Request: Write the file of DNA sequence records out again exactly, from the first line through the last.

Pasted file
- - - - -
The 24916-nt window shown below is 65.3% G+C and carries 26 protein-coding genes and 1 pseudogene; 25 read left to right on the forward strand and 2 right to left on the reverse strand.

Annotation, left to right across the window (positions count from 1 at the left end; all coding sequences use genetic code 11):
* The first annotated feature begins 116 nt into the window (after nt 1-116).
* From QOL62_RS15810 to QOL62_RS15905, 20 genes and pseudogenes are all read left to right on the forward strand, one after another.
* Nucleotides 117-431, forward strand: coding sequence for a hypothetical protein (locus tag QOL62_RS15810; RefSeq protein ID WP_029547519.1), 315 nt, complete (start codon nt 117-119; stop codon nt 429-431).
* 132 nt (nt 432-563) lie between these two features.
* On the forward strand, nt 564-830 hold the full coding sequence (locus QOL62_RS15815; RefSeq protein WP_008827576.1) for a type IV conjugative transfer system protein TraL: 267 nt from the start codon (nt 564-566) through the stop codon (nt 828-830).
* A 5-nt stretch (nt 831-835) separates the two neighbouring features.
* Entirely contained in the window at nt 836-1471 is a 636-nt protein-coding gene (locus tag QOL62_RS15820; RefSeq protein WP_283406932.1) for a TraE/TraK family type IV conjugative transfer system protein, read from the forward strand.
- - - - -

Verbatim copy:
The 24916-nt window shown below is 65.3% G+C and carries 26 protein-coding genes and 1 pseudogene; 25 read left to right on the forward strand and 2 right to left on the reverse strand.

Annotation, left to right across the window (positions count from 1 at the left end; all coding sequences use genetic code 11):
* The first annotated feature begins 116 nt into the window (after nt 1-116).
* From QOL62_RS15810 to QOL62_RS15905, 20 genes and pseudogenes are all read left to right on the forward strand, one after another.
* Nucleotides 117-431, forward strand: coding sequence for a hypothetical protein (locus tag QOL62_RS15810; RefSeq protein ID WP_029547519.1), 315 nt, complete (start codon nt 117-119; stop codon nt 429-431).
* 132 nt (nt 432-563) lie between these two features.
* On the forward strand, nt 564-830 hold the full coding sequence (locus QOL62_RS15815; RefSeq protein WP_008827576.1) for a type IV conjugative transfer system protein TraL: 267 nt from the start codon (nt 564-566) through the stop codon (nt 828-830).
* A 5-nt stretch (nt 831-835) separates the two neighbouring features.
* Entirely contained in the window at nt 836-1471 is a 636-nt protein-coding gene (locus tag QOL62_RS15820; RefSeq protein WP_283406932.1) for a TraE/TraK family type IV conjugative transfer system protein, read from the forward strand.